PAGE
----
Schools steer a course with ‘green’ power

Automotive Division
24 Nov 2009
The winning car of the 2009 Most Use of Recycled Material Award, from the Automotive Applications Division, was the Framptons car by Ansford School in Castle Cary

The concept of Greenpower Formula 24 (F24) racing began in 1999 when SEEDA (The South East Regional Development Agency) gave 20 schools money to build and race single seat electrically powered cars. This was so successful that the following year it expanded to include more schools and races. Now over 200 schools are involved, 10 heats are held around the UK, and the final takes place at Goodwood Motor Racing Circuit in October.

The award from the Automotive Applications Division

The Board of the Automotive Applications Division (ADD) supports this initiative as a way of engaging schoolchildren in materials and engineering. Almost every year the AAD sponsors part of Greenpower and gives an award at each heat, with a trophy at the final.

Initially the prize was for the lightest car (the vehicles also have to be built to certain safety standards), and then the most innovative use of materials. For the last two years the ADD has focused on high-recycled content, looking for novel applications of recycled materials. The award is judged by a local IOM3 member to encourage different people to become involved.

The cars and teams

The cars have a standard 240W, 24v motor and use two standard 12v batteries. These are supplied by Greenpower so all teams have the same motive power and energy supply. In the four-hour race teams can use two sets of batteries but charging them is not allowed. A team consists of a minimum of five drivers (who each must drive for a minimum of 20 minutes) and mechanics for battery changes, punctures, mechanical repairs, etc.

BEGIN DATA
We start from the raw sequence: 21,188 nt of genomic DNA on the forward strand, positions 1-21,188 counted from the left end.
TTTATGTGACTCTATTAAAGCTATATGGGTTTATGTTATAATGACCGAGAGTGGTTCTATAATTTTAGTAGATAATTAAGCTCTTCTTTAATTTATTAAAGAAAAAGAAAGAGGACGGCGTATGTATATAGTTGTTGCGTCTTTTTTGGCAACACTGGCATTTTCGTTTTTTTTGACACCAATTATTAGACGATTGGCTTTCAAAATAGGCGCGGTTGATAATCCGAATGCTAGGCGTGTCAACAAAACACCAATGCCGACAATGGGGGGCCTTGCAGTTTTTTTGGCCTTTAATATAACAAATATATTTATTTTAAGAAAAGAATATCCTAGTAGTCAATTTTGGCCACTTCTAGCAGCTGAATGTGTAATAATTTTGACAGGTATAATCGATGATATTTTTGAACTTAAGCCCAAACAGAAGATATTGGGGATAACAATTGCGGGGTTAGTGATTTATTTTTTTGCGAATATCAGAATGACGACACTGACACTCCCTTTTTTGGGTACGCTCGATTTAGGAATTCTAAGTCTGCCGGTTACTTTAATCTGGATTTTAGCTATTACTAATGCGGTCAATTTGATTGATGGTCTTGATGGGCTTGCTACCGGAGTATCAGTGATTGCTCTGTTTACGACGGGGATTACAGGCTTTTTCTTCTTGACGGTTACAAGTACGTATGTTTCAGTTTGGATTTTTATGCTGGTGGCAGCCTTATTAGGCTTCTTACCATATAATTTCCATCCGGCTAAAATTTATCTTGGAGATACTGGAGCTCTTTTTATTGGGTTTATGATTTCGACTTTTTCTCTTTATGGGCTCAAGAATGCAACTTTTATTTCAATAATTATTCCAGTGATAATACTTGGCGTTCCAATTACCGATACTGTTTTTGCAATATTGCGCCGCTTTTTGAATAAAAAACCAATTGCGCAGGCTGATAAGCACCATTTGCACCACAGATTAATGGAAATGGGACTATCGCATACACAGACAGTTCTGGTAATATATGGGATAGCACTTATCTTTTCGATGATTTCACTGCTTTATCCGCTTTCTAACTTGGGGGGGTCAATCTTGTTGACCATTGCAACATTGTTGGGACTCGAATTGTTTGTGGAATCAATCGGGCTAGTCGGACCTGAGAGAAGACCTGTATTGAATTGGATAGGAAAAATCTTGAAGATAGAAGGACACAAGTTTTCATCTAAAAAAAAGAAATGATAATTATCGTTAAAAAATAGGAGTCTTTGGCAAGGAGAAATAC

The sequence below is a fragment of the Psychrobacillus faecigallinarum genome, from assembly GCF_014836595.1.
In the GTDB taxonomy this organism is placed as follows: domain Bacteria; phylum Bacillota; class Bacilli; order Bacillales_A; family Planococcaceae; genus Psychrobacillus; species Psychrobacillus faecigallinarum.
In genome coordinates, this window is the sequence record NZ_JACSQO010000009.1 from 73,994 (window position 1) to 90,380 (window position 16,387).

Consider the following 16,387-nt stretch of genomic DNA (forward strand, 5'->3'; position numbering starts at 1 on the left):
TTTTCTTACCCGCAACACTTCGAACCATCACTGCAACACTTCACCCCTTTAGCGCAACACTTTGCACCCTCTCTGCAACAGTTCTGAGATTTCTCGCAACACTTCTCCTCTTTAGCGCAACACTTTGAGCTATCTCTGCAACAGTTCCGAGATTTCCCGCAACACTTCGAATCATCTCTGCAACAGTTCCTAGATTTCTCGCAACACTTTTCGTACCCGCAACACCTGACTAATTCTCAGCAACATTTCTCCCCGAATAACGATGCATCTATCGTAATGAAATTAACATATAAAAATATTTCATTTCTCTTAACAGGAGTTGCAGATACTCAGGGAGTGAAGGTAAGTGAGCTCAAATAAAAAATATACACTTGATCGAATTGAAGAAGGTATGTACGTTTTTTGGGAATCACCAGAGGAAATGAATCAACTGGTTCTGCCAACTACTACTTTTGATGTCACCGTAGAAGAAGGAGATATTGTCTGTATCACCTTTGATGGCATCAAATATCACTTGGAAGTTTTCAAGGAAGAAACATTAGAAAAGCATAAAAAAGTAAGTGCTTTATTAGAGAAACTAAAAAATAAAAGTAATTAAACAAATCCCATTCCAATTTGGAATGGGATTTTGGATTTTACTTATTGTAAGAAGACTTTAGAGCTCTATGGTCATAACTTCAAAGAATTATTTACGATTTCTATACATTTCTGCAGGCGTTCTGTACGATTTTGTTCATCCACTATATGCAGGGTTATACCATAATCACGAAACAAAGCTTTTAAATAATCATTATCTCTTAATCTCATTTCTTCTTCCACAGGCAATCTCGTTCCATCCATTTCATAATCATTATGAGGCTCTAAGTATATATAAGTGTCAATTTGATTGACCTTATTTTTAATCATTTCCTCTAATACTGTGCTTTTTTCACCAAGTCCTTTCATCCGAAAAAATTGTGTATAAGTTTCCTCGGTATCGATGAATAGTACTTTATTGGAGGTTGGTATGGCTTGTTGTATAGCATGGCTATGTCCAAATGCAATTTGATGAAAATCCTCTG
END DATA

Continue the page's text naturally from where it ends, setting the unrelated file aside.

Originally Greenpower was for secondary schoolchildren (aged 11-16). Such has been its success that the formula has grown to include a ‘Goblin’ class for primary schools, where they purchase a standard kit which they assemble and use whatever bodywork they like. A favourite is the twin walled sheet, usually cadged from an estate agent, or the large crates that apples and oranges are packed in at supermarkets.

The F24+ extends the concept to older participants (16-25-year-olds). It captures their enthusiasm and is successful because companies are realising the value that these projects have for apprentices and their graduate intake. Jaguar Land Rover entered a car and used it as a project for their management trainee programme. Bentley and Prodrive have also entered vehicles in this class.

Other disciplines Greenpower involves

The competition is not just about mechanical engineering – some of the cars have sophisticated electronics to manage their battery power. There is also an award for the Best Presented Team, so the use of textiles comes into play.

We have many letters from schools and pupils about how their view of materials and engineering has changed since becoming involved with Greenpower. Last summer, one school achieved over 160 passes at GCSE level using Greenpower as part of the curriculum in subjects including engineering, materials, textiles and design.

Greenpower are now expanding into other areas and several companies have banded together to build a ‘green’ headquarters with sustainable materials and heat pump energy storage, etc. When the building is finished in 2010 groups of children will be able to visit and carry out ‘sustainable’ type projects.

More support is needed to continue with the Greenpower initiative, so if you are interested, please email me.

Further information


Greenpower Trust